Configure Jekyll to be multi-language without plugins

Léelo en 🇪🇸

Almost 6 years ago I migrated from Blogger to Jekyll + Github Pages and I can’t be happier with the change. Still, something I wanted long ago is to make it multi-language. I have entries in mind that I have not written because the clear target is Spain and the average English level in my country is not high. This last weekend I finally comitted to it and here I present my m̵a̵s̵t̵e̵r̵-̵p̵i̵e̵c̵e̵ quick-fix.

Requirements

  • No plugins. Github Pages is not compatible with many plugins. For example, I was unable to use jekyll-multiple-languages-plugin
  • Compatible with Minimal Mistakes. My Jekyll’s theme that I’m delighted with.
  • Show the entry if it is only in one language. I have many old posts in Spanish or English that I will not translate, it has no value.
  • Link for language change in each entry. If there are two languages ​​or more (I don’t think I will ever write in Catalan or Italian :smile:) a link to change language ​​will be displayed.
  • Global Link language change. This functionality has been dropped. The pagination plugin jekyll-paginate does not allow more than one page. Sure there are ways to do it, but I did not want to spend the time, it did not compensate me.

jekyll-paginate disclaimer

Implementation

Judging from Google’s results, many warriors have gone but few have returned victorious. There is no standard way to do it and I have used what was best for my requrements from each site.

Configure _config.yaml

In the _config.yml we set the language of the site adding the line lang: en. Then we create a file inside the _data folder, that I have called i18n, with the following content:

in:
  label: English
  icon: 🇬🇧
  read_it_in: "Read it in"
it is:
  label: Spanish
  icon: 🇪🇸
  read_it_in: "Read it on"

This will allow us to access content according to the language as we will see later.

Adapt the Front Matter of the posts

In each post, specify your language lang and unique identifier ref.

-
title: RDP to Windows machine with PIN login
tags: [RDP, Windows, PIN, MicrosoftAccount, login, hacks]
excerpt: Don't lose the precious hour I lost
lang: in
ref: rdp
---

If two posts share the same ref they are the same post in different languages. I’ve seen people grouping the posts by folders according to the language, I have not considered it necessary.

Filter by language

My main page is a pagination of all blog entries. Now we want all of them to be displayed, but if they are in more than one language, they should be shown in English.

Before it showed all the posts that came from the paginator:

{% for post in paginator.posts%}
  {% include archive-single.html%}
{% endfor%}

Then what I have done is to group by the field ref. This way you can know if there is more than one language for each entry since the group will have more than 1 item. If that’s the case, I take only the post that has the same language as the page (English in my case), otherwise I show the post regardless of the language:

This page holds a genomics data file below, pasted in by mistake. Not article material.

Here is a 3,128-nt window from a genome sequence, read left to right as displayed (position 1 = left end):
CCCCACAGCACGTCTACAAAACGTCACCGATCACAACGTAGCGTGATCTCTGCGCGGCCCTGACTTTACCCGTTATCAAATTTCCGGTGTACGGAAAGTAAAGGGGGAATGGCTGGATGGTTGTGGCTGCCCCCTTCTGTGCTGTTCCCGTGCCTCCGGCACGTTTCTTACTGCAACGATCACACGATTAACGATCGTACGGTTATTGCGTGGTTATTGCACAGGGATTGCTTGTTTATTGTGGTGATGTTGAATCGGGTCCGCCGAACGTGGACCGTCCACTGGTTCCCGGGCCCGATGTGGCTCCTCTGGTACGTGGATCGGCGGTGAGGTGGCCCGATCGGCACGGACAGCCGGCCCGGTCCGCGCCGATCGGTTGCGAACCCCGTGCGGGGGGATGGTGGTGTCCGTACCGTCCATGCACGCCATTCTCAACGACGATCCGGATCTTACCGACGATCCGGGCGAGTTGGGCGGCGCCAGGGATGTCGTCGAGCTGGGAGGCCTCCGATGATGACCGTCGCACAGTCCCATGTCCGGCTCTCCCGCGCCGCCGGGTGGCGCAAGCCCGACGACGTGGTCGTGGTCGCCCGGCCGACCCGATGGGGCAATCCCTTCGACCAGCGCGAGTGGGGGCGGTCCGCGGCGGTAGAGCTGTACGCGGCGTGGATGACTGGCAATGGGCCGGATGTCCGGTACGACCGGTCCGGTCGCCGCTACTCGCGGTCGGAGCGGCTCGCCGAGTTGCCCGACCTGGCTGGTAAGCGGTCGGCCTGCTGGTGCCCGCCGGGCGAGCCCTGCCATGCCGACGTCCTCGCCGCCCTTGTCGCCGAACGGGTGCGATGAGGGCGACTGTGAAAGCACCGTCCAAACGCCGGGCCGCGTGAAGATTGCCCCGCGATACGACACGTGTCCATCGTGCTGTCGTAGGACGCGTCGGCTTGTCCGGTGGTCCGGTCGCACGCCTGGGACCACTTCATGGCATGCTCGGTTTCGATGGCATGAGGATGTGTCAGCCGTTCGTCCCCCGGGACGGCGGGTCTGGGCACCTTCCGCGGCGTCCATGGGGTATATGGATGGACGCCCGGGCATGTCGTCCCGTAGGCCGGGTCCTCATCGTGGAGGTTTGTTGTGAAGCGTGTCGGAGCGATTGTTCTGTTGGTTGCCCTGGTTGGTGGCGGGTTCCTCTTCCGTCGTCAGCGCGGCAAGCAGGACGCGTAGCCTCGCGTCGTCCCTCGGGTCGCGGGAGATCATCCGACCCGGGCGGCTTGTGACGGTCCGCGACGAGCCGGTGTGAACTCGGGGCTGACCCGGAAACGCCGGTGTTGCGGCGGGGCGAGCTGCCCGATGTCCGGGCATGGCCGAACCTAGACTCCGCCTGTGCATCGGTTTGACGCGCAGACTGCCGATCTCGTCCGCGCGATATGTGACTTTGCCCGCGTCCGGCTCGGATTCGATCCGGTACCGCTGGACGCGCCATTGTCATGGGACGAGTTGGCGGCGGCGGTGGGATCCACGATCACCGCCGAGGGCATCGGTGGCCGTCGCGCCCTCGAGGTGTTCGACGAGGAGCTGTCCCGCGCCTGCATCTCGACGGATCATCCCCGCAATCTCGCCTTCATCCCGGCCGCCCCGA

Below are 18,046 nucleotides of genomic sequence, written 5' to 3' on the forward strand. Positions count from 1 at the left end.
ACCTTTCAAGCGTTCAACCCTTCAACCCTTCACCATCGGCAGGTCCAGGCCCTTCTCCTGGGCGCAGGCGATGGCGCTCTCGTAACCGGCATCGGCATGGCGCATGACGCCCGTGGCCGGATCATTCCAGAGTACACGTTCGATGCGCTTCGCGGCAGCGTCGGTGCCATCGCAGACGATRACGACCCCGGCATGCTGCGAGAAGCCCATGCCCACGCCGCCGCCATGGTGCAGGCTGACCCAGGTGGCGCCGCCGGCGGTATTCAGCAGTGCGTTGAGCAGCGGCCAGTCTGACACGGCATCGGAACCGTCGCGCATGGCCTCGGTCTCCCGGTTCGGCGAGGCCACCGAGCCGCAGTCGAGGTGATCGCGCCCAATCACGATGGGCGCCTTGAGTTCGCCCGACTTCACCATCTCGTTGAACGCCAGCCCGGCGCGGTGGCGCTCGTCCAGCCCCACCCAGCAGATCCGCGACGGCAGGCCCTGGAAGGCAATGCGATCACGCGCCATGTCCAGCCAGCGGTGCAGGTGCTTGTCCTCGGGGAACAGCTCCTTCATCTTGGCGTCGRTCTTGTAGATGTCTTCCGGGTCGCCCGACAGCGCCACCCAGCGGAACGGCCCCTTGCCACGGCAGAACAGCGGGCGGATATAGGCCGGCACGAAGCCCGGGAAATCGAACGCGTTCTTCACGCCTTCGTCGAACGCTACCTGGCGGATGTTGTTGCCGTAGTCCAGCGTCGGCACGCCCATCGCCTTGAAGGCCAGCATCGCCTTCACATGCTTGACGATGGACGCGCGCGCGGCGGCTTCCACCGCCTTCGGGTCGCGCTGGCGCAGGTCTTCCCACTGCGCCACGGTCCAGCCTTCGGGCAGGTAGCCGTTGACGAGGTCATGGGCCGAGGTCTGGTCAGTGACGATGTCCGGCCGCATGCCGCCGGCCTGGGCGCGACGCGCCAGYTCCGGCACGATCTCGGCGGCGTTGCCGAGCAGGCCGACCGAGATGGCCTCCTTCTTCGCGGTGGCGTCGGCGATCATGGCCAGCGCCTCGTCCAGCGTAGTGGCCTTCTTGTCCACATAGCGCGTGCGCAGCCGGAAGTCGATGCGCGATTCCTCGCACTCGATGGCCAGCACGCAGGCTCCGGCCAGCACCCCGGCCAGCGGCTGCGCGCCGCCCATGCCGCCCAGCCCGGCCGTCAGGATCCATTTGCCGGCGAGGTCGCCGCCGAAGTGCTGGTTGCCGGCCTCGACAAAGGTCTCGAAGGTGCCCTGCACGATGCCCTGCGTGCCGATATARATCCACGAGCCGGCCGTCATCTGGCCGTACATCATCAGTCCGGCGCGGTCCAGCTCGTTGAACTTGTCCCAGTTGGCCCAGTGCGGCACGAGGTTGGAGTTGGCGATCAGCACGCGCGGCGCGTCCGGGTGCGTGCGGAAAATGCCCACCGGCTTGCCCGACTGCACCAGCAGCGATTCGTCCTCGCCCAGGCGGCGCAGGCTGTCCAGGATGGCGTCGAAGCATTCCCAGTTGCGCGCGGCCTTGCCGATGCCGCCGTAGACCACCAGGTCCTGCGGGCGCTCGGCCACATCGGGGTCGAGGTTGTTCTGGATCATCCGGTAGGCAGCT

{% assign items_grouped = paginator.posts | group_by: 'ref'%}
{% for group in items_grouped%}
    {% if group.items.size> 1%}
        {% assign post = group.items | where: "lang", page.lang | first%}
    {% else%}
        {% assign post = group.items [0]%}
    {% endif%}
    {% include archive-single.html%}
{% endfor%}

That beautiful code is Liquid, it may already be in the TOP 5 of my most hated languages. Keep in mind that I do the identation for clarity, it is not necessary. In order to display Liquid code in Jekill (escape it) you have to use raw.

Escape liquid code with raw tag

Filter by language

In the previous code, archive-single.html is called and this is what we are going to edit now. We will add a flag emoji with the language in case there is a translation of the post.

{% assign versions = site.posts | where: "ref", post.ref | sort: 'lang'%}
{% if versions.size> 1%}
    {% for version in versions%}
        {% if version.lang! = site.lang%}
            <a href="{{ version.url }}">{{site.data.i18n [version.lang] .icon}} </a>
        {% endif%}
    {% endfor%}
{% endif%}

It is again a similar concept to the previous one, the difference is that we now access the flag emoji that we put in the _data/i18n.yml file.

And going from outside to inside, finally we have to edit single.html which is the layout of my blog entries. Add where you think is most appropriate:

{% if page.bookauthor == null and page.permalink == null%}
    {% assign versions = site.posts | where: "ref", page.ref | sort: 'lang'%}
    {% if versions.size> 1%}
        {% for version in versions%}
            {% if version.lang! = page.lang%}
                <a href="{{ version.url }}" class="{{ version.lang }}">{{ site.data.i18n[version.lang].read_it_in] }} {{ site.data.i18n[version.lang].icon }} </a>
            {% endif%}
        {% endfor%}
    {% endif%}
{% endif%}

In the first if I prevent other layouts from being affected and then practically the same. The difference is that I look for a different language than the current one and I show a text located next to the flag.

Outcome

You are browsing on it right now. Feel free to swap between English and Spanish version. You can also see the code on Github.

Dodge the black hole

All engineers who have a blog/landing page suffer what I call the black hole. This is dedicating all the time to improve the blog technically, now I use Gatsby, now I deploy in Vercel, wow! now I have Github Actions … but not writing any content. This multi-language update was the ideal breeding ground to start a technology change that would never have ended.

Black hole gif

Luckily I clearly defined the minimum requirements and now I have a basic multi-language blog instead of a last-tech half-baked project. Deliver value, that should be the focus. It has helped me by forcing myself to a weekly blog post. What productivity-hacks do you have?